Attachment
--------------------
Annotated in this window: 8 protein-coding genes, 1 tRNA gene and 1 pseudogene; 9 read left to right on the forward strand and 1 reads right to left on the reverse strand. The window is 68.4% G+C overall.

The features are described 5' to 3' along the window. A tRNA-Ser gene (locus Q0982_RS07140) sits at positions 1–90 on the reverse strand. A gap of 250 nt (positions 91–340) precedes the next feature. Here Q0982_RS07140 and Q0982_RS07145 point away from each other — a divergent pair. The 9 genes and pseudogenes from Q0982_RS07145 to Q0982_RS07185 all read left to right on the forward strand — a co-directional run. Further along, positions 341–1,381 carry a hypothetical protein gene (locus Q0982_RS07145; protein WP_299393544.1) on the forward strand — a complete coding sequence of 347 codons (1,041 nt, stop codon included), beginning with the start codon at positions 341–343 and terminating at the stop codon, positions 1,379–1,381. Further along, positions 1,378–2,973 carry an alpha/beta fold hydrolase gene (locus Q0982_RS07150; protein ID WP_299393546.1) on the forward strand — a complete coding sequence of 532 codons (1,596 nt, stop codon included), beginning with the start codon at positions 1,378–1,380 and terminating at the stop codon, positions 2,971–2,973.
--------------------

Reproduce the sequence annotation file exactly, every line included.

Annotated in this window: 8 protein-coding genes, 1 tRNA gene and 1 pseudogene; 9 read left to right on the forward strand and 1 reads right to left on the reverse strand. The window is 68.4% G+C overall.

The features are described 5' to 3' along the window. A tRNA-Ser gene (locus Q0982_RS07140) sits at positions 1–90 on the reverse strand. A gap of 250 nt (positions 91–340) precedes the next feature. Here Q0982_RS07140 and Q0982_RS07145 point away from each other — a divergent pair. The 9 genes and pseudogenes from Q0982_RS07145 to Q0982_RS07185 all read left to right on the forward strand — a co-directional run. Further along, positions 341–1,381 carry a hypothetical protein gene (locus Q0982_RS07145; protein WP_299393544.1) on the forward strand — a complete coding sequence of 347 codons (1,041 nt, stop codon included), beginning with the start codon at positions 341–343 and terminating at the stop codon, positions 1,379–1,381. Further along, positions 1,378–2,973 carry an alpha/beta fold hydrolase gene (locus Q0982_RS07150; protein ID WP_299393546.1) on the forward strand — a complete coding sequence of 532 codons (1,596 nt, stop codon included), beginning with the start codon at positions 1,378–1,380 and terminating at the stop codon, positions 2,971–2,973.